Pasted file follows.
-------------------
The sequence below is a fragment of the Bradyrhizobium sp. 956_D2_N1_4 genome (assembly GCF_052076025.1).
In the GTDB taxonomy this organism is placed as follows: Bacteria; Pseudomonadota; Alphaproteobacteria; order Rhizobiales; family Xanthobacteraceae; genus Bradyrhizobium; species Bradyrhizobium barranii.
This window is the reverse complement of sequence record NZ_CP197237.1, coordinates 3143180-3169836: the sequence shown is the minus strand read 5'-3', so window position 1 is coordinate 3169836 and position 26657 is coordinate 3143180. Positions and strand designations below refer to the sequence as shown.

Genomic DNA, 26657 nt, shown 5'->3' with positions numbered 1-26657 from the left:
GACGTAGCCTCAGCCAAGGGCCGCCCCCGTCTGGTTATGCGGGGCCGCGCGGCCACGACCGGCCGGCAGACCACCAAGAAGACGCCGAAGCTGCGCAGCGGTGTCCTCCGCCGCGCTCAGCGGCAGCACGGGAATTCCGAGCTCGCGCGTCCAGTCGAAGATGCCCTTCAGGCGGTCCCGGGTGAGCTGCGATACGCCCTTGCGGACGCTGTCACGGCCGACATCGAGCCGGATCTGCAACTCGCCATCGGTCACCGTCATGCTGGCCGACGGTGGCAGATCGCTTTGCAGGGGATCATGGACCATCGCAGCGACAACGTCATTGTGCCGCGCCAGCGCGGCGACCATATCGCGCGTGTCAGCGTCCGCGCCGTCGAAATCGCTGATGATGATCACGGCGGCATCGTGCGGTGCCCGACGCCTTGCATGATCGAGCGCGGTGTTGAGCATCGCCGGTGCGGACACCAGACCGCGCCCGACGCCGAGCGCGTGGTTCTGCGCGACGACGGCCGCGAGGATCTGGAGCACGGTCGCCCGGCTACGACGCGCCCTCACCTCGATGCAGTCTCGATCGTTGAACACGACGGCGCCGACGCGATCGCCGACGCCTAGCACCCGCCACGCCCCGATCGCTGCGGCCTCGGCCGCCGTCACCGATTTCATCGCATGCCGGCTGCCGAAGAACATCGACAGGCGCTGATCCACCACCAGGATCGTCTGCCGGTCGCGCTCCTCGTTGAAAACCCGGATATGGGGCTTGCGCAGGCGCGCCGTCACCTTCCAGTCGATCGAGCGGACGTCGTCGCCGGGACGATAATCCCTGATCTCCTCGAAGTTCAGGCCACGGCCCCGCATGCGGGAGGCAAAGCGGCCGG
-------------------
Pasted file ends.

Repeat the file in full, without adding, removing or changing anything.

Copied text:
The sequence below is a fragment of the Bradyrhizobium sp. 956_D2_N1_4 genome (assembly GCF_052076025.1).
In the GTDB taxonomy this organism is placed as follows: Bacteria; Pseudomonadota; Alphaproteobacteria; order Rhizobiales; family Xanthobacteraceae; genus Bradyrhizobium; species Bradyrhizobium barranii.
This window is the reverse complement of sequence record NZ_CP197237.1, coordinates 3143180-3169836: the sequence shown is the minus strand read 5'-3', so window position 1 is coordinate 3169836 and position 26657 is coordinate 3143180. Positions and strand designations below refer to the sequence as shown.

Genomic DNA, 26657 nt, shown 5'->3' with positions numbered 1-26657 from the left:
GACGTAGCCTCAGCCAAGGGCCGCCCCCGTCTGGTTATGCGGGGCCGCGCGGCCACGACCGGCCGGCAGACCACCAAGAAGACGCCGAAGCTGCGCAGCGGTGTCCTCCGCCGCGCTCAGCGGCAGCACGGGAATTCCGAGCTCGCGCGTCCAGTCGAAGATGCCCTTCAGGCGGTCCCGGGTGAGCTGCGATACGCCCTTGCGGACGCTGTCACGGCCGACATCGAGCCGGATCTGCAACTCGCCATCGGTCACCGTCATGCTGGCCGACGGTGGCAGATCGCTTTGCAGGGGATCATGGACCATCGCAGCGACAACGTCATTGTGCCGCGCCAGCGCGGCGACCATATCGCGCGTGTCAGCGTCCGCGCCGTCGAAATCGCTGATGATGATCACGGCGGCATCGTGCGGTGCCCGACGCCTTGCATGATCGAGCGCGGTGTTGAGCATCGCCGGTGCGGACACCAGACCGCGCCCGACGCCGAGCGCGTGGTTCTGCGCGACGACGGCCGCGAGGATCTGGAGCACGGTCGCCCGGCTACGACGCGCCCTCACCTCGATGCAGTCTCGATCGTTGAACACGACGGCGCCGACGCGATCGCCGACGCCTAGCACCCGCCACGCCCCGATCGCTGCGGCCTCGGCCGCCGTCACCGATTTCATCGCATGCCGGCTGCCGAAGAACATCGACAGGCGCTGATCCACCACCAGGATCGTCTGCCGGTCGCGCTCCTCGTTGAAAACCCGGATATGGGGCTTGCGCAGGCGCGCCGTCACCTTCCAGTCGATCGAGCGGACGTCGTCGCCGGGACGATAATCCCTGATCTCCTCGAAGTTCAGGCCACGGCCCCGCATGCGGGAGGCAAAGCGGCCGG